When I designed the first hinged ankle brace 30 years ago it was a real challenge garnering support for this innovative new technology and promoting product sales as a result. ROM and proper joint support seemed counter-intuitive to many, with the prevailing thinking being that they were somehow mutually exclusive. Restricting normal joint ROM was thought to be the best way to provide support to the joint, while this new technology actually allowed for unrestricted ROM. Of course, we now know that real performance actually hinges on being able to provide both ROM and support.
When I talk about an ankle brace allowing full unrestricted joint ROM, I’m talking about normal plantar and dorsiflexion ROM, not excessive inversion, eversion or rotation ROM that causes injury. Of course we want to restrict these types of excessive motion, but how best to do that?
What we discovered was, with bracing – especially bracing for athletes – it’s not about the support afforded when the brace is first put on, it’s about the support provided 45 minutes into a game when a basketball player, for instance, comes down with a rebound and lands on another player’s foot. In other words, how can an ankle brace provide long lasting ankle support throughout practice or an entire game?
For an ankle brace to provide long lasting ankle support, the brace must stay securely in place over a long period of time. The straps must stay secure and maintain their tightness. The brace must maintain its proper positioning around the joint. In short, the ankle brace must move with the joint, not against it. When the brace moves with the joint the straps stay tight and securely in place keeping the brace in the proper alignment. It’s when a brace works against normal ROM that the straps stretch, migrate and shift causing rapid loss of support.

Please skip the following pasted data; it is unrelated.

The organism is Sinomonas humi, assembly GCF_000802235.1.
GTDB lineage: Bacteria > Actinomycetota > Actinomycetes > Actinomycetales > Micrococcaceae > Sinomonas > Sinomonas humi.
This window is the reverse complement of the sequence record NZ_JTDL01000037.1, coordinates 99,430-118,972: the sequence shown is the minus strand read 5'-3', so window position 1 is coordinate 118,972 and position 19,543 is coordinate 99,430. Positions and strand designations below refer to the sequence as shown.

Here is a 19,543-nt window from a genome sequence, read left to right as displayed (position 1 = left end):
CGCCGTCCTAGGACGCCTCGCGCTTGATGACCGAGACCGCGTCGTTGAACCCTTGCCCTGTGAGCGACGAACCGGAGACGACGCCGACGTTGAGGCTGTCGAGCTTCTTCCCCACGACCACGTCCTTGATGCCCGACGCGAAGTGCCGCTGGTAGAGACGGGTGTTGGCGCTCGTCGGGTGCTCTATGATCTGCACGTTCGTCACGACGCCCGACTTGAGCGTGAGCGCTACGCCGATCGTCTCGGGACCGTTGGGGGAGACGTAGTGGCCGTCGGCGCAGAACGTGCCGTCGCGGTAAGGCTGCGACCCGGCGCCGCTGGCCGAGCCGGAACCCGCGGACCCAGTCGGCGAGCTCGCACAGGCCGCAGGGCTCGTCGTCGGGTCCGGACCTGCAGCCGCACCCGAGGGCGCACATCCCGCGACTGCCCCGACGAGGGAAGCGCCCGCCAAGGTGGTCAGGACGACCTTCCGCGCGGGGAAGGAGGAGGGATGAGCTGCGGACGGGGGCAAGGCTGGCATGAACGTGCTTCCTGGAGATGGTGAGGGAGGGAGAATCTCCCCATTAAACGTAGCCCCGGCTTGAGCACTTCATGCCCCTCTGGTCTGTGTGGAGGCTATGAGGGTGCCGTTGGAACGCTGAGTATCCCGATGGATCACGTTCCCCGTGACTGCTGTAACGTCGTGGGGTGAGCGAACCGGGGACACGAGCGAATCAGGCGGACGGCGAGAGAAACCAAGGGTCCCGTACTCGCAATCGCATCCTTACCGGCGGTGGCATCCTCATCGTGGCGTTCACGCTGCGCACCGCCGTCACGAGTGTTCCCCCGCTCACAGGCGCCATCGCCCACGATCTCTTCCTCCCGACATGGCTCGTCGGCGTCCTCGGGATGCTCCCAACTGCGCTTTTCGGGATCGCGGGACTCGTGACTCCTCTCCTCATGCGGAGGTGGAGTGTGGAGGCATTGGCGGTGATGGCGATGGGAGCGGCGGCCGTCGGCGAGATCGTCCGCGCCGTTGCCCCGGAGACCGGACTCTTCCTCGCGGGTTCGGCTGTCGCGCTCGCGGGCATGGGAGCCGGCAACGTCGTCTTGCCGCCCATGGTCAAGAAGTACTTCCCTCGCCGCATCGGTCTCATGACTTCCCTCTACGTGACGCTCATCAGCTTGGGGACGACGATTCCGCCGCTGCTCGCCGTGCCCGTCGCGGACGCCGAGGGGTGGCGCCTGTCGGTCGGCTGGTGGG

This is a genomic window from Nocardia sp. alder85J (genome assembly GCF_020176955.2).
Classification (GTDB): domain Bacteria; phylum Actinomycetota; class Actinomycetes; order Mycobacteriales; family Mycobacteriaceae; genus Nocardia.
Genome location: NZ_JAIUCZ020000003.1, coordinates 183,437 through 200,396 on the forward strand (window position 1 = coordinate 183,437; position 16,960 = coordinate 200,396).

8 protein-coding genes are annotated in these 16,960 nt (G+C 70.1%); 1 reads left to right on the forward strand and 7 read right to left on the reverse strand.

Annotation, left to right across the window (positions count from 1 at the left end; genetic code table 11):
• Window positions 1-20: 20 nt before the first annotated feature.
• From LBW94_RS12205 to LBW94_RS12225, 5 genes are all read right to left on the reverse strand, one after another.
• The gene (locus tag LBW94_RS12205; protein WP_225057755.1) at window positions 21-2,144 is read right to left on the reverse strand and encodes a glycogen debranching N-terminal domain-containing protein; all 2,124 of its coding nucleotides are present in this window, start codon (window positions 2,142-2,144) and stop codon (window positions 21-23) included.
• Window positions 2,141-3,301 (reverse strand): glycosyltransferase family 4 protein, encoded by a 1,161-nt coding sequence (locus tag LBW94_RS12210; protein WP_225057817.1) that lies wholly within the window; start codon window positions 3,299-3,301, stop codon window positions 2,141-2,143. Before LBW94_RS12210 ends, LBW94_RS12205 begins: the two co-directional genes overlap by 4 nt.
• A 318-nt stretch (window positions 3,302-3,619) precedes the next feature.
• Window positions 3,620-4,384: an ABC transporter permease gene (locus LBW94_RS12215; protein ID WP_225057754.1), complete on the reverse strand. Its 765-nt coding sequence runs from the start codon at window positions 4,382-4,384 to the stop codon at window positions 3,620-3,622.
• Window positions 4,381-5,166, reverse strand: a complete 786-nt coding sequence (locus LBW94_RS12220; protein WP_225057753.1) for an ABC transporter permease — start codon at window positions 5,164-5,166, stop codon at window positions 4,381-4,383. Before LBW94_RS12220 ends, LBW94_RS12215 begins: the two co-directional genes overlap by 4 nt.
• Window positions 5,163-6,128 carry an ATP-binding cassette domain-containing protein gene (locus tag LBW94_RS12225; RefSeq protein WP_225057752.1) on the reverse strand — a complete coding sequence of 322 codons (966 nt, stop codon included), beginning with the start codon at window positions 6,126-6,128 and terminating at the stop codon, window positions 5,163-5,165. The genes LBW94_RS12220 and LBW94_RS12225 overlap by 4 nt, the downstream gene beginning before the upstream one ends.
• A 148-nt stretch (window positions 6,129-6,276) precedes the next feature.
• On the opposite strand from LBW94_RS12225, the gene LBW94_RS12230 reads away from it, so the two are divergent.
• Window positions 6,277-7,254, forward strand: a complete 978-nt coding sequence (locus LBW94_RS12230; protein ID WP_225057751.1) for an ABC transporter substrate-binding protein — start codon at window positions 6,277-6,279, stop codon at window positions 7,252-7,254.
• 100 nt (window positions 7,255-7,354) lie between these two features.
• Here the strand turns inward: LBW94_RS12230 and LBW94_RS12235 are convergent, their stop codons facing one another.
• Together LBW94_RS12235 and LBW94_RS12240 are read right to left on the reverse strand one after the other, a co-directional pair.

Can you think of an ankle brace that works against normal ROM? The century old lace-up corset style ankle brace quickly comes to mind. It’s inherent, restrictive design works against normal ankle ROM, actually resulting in a rapid loss of support over time. As an athletic trainer friend of mine says, “Lace-ups are a dirty sock in twenty minutes.” And he’s right.
Knee braces are, in fact, designed upon this same principle, with the lace-up knee brace also losing support over time versus more structural hinged braces. Many ATC’s are too young to remember, but lace-up knee braces were the standard technology in the early 1970’s, until the first hinged knee brace was developed. After that, lace-up knee braces disappeared, more functional hinged knee bracing technology made them obsolete. This same evolution is taking place with ankle bracing, as sports medical professionals are experiencing that an ankle brace that moves with the joint, and not against it, will stay securely in place, maintaining long-term support.
Written by Rick Peters
Rick Peters is a Certified Athletic Trainer who has been advancing ankle bracing technology for three decades. Peters patented his first ankle brace in 1985, revolutionizing the industry by adding a hinge to traditional stirrup braces for greater mobility. In 1989 he was a founder and became President of Active Ankle Systems. In 1998 he co-founded Ultra Athlete LLC to develop the next generation of ankle bracing technology. Peters has 18 ankle brace patents and is considered an authority on ankle bracing technology worldwide.